It is with peculiar feelings, brethren and sisters, that I arise to
speak a few moments; and I have as good a right to apologize for
standing before you as any other man; but I have no apologies to make,
for the simple reason that I am glad of an opportunity to express in
public a few of my feelings.
I have not been with the people called Latter-day Saints as long as
some of my brethren; but I have been with this people twenty-five
years, and I have observed closely their meanderings, their toils, and
their labors. I have seen them in prosperity, but it remained only
for a short time; and I have seen them in adversity, suffering from
nakedness and hunger; and last of all, I have seen them in these
peaceful valleys, with none to harm them or make them afraid.
The ten years past have been a sabbatic year to the Church of Jesus
Christ of Latter-day Saints—a jubilee—a time of rest.
I will not go into the detail of all the scenes that the Latter-day
Saints have passed through since the organization of this Church on
the 6th of April, 1830, which most of you are acquainted with, either
by experience or by reading the history of this people. Suffice it to
say that, as a people, we have had more peace during our sojourn in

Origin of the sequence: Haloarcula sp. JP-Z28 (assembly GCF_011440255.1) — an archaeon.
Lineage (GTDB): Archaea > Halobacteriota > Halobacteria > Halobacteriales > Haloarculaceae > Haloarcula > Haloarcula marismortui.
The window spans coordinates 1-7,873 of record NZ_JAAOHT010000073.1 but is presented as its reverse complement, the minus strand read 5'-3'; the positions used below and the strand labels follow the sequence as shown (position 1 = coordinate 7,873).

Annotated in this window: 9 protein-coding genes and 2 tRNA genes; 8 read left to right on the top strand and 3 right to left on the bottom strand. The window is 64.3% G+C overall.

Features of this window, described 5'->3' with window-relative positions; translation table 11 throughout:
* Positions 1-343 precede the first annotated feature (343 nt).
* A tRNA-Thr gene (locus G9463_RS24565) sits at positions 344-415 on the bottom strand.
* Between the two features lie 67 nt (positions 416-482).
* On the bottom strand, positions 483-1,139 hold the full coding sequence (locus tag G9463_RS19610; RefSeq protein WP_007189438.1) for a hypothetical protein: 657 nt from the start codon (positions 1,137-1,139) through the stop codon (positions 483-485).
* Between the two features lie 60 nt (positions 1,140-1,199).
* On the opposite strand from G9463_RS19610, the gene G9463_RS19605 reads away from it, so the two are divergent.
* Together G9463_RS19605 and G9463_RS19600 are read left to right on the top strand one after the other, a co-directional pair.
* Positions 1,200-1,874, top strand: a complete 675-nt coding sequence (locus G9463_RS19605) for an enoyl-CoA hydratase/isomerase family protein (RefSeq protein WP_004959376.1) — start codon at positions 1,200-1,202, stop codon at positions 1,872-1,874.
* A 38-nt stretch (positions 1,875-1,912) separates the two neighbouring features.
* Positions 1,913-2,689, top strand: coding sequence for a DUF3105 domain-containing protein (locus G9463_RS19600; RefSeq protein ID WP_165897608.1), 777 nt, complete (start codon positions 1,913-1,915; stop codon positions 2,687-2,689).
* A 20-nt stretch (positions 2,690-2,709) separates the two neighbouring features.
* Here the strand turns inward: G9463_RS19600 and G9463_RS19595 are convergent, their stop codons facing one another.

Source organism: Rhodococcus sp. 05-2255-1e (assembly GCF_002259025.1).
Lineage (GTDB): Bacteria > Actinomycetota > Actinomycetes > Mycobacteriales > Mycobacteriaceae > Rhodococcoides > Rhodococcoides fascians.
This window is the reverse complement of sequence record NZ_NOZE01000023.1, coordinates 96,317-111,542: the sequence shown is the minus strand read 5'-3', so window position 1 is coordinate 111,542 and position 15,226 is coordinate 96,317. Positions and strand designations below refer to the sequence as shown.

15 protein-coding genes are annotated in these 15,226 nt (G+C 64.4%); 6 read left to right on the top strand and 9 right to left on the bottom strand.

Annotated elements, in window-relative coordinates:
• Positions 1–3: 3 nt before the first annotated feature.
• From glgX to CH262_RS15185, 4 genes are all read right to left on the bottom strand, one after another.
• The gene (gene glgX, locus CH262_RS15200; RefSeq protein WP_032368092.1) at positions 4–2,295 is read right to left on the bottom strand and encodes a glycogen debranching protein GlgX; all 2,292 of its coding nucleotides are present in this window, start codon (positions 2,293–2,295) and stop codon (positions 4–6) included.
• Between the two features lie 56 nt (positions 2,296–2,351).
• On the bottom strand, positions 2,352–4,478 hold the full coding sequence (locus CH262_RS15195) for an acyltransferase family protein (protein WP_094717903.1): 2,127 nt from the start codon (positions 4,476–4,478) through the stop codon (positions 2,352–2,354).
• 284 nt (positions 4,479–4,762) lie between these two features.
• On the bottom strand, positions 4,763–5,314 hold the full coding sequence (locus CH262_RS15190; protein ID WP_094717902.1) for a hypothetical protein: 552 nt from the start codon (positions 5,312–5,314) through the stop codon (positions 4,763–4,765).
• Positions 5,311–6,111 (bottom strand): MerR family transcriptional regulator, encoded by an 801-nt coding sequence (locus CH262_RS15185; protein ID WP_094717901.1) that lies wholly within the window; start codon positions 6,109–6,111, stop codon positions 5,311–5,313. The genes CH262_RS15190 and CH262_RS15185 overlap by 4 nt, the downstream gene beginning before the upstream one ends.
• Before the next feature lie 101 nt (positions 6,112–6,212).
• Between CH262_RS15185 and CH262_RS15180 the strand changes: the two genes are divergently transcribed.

these mountains, and we have enjoyed ourselves better than ever we
did before. I believe, for one, that I have in some degree appreciated
this day of rest which I have enjoyed with you, for I have felt in my
spirit that it was a blessing to be here; and I believe that all the
Saints of God have felt this, to a certain extent.
The Lord showed this place unto his servants, the First Presidency of
this Church, and the few pioneers who accompanied them; and from that
day to the present I have involuntarily felt like shouting, "Glory!
Hallelujah!" Yes, I have felt this, and feel it now.
Is this because I am now more courageous than I was fifteen or twenty
years ago? No. It is because, with you, I have prayed, hundreds of
times, that we might enjoy the freedom of the sons of God; and I can
now behold the faint glimmerings of the dawn of that day when the
Saints will be free to serve their God and go forth untrammeled in
the accomplishment of his purposes, in the building up of his kingdom,
and in the establishment of righteousness in the earth.
Have we not great cause for rejoicing in the prospects before us? If we
love truth more than error, virtue more than vice, honor and
integrity more than baseness and degradation, then surely our hearts